Investors reap dividends at Longview organic farm
By Robyn Claridy firstname.lastname@example.org
Feb. 25, 2012 at 11 p.m.
Organic grower Bill Segers says you don't have to be a farmer to eat like one.
Segers and his wife, Dona, joined a nationwide food movement about four years ago when they planted their community supported agriculture farm on a piece of 7-acre land north of Hallsville.
Now, the couple grows 40 to 50 types of fruits and vegetables at their farm - Bill's Organic Gardens - which has moved to Longview.
Community supported agriculture is a direct marketing technique in which customers act as shareholders investing directly in the farm - and assume risks if crops fail.
Segers, a third-generation farmer from Louisiana, said while he has been a farmer his entire life, it wasn't until he was diagnosed with colon cancer in 2008 that he started organic farming.
"Until then, we farmed with anything we could to kill insects," Segers said.
"The doctor didn't say what caused (the cancer). It could have been what I ate or breathed."
Unlike going to the grocery store, when customers pick up produce at Segers' farm, it's handed to them by the farmer who grew it.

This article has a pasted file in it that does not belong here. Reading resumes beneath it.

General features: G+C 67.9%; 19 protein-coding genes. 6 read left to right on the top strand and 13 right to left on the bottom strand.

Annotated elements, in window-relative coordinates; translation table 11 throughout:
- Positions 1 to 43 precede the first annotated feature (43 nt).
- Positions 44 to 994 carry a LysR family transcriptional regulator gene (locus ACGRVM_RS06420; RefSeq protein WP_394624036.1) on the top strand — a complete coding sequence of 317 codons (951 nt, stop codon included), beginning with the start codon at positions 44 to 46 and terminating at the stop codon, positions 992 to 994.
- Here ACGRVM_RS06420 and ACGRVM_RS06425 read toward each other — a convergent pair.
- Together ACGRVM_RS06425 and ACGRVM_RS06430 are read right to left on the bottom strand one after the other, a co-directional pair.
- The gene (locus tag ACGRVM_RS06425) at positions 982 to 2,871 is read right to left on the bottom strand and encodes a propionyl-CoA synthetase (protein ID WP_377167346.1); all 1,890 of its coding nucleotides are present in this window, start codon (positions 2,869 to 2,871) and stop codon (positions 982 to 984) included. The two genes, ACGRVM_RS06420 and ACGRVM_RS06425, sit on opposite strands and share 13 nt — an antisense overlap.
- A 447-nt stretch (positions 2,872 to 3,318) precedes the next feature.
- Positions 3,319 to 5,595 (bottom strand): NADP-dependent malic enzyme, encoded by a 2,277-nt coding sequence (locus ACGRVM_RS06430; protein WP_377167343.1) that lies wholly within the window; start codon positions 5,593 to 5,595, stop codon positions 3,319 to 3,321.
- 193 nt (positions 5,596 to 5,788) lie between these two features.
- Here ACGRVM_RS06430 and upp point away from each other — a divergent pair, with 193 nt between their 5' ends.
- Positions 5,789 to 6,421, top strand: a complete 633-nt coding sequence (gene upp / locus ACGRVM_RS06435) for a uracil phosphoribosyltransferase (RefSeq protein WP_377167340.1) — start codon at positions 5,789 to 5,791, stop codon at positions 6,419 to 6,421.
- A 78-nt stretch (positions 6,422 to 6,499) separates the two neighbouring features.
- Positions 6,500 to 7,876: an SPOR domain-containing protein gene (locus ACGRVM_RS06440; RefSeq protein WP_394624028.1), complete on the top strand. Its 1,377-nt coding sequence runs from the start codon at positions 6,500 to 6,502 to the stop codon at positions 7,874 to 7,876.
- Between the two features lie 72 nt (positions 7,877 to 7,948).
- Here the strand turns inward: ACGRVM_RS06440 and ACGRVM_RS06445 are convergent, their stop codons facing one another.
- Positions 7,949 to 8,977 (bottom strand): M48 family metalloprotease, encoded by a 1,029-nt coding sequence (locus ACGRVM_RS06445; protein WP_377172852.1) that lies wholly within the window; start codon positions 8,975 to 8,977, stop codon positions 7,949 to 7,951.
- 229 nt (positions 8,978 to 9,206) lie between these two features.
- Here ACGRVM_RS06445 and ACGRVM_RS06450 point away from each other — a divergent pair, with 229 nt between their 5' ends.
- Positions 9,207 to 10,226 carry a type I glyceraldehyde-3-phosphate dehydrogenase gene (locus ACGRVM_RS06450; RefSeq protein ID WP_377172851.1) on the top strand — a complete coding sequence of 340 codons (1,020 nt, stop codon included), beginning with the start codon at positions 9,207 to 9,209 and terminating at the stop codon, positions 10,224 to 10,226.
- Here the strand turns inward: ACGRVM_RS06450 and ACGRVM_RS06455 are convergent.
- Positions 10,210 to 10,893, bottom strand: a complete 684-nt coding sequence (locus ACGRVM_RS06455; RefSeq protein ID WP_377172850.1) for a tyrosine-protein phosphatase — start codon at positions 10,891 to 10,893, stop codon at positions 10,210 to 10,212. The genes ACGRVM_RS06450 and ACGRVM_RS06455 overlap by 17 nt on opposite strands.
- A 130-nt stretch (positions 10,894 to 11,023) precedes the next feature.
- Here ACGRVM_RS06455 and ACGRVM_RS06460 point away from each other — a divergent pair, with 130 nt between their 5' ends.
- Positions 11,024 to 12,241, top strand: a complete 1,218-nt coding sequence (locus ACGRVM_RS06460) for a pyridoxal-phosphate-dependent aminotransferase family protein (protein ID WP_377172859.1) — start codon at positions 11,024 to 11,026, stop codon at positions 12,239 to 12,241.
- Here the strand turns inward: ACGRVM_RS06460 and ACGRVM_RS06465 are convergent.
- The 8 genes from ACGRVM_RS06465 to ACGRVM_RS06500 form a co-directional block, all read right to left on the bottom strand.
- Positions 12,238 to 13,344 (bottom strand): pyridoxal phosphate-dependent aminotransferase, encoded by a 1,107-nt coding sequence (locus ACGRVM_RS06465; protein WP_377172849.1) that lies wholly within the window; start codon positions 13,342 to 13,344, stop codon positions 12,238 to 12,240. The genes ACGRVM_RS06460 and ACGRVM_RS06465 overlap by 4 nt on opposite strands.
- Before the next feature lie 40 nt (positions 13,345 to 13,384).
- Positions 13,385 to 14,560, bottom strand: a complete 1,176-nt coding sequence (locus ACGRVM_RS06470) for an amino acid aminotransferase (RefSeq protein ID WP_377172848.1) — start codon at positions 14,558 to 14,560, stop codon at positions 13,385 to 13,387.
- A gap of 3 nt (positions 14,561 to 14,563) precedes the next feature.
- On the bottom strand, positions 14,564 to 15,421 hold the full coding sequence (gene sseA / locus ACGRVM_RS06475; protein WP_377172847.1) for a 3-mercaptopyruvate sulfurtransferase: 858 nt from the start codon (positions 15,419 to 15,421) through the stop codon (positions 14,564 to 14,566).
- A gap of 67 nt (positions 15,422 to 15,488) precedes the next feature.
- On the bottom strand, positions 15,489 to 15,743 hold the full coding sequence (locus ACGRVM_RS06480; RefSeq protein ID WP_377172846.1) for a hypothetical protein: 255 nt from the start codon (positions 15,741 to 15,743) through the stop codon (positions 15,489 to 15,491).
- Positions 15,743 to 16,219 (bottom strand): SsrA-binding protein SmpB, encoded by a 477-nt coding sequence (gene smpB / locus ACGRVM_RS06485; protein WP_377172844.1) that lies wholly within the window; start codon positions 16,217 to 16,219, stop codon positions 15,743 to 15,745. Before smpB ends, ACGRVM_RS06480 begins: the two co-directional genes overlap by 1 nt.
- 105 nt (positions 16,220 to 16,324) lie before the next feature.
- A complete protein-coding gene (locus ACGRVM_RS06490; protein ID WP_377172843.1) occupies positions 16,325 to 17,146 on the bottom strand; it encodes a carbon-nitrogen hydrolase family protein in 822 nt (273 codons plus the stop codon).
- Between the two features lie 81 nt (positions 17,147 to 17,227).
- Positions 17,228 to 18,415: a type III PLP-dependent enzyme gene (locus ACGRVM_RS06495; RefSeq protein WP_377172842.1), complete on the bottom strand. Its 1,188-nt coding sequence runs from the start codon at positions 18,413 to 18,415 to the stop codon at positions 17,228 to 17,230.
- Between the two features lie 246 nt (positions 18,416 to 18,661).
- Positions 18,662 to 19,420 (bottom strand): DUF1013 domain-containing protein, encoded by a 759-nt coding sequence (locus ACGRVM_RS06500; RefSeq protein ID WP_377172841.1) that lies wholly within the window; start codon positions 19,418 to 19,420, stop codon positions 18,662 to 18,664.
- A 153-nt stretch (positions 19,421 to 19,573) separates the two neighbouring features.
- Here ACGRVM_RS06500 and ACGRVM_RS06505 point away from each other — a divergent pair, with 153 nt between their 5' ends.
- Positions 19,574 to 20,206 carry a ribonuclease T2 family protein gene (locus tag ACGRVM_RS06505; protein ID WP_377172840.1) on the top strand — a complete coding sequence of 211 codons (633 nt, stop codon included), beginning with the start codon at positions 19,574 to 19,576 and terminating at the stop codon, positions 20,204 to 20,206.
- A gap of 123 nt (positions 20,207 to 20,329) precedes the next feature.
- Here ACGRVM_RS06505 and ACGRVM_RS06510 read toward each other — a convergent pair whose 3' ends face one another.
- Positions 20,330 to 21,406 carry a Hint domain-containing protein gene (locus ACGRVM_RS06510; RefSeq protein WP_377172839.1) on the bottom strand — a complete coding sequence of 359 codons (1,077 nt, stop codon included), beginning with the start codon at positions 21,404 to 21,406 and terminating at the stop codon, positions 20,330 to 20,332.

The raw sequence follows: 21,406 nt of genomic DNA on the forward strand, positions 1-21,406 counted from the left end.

Longview resident Terry Steele said it was the quality of the produce that drew her to Segers' farm.
"It's fresh, and when you pick up your produce, you see how things happen. These are like the vegetables grandma used to grow. No pesticides, and it's good," Steele said.
Stacey Beckworth, a first-timer at the farm, said she hoped joining would incline her to cook more vegetables for her family.
"This is kind of exciting. You know it's organic and good for you and fresher because it hasn't been sitting in a grocery store for a long time," Beckworth said.
Beckworth said she started thinking more about eating organic vegetables recently because her mother in-law has been diagnosed with diabetes.
"So this is a good step towards being healthy," she said.
Bill's Organic Gardens has about 100 to 150 shareholders who pick up fresh produce each week.
Shareholders contribute $1,200 annually and are able to pick up a basket of seasonal produce once a week for 40 weeks, Segers said.
"What we sell for $30 would cost you $75 at a local grocery store in organics, but this is fresh," Segers said. "In the grocery store, it's not fresh. Fresh picked will last two weeks."
For more information about Bill's Organic Gardens, visit www.billsorganicgardens.com or call (903) 663-2080.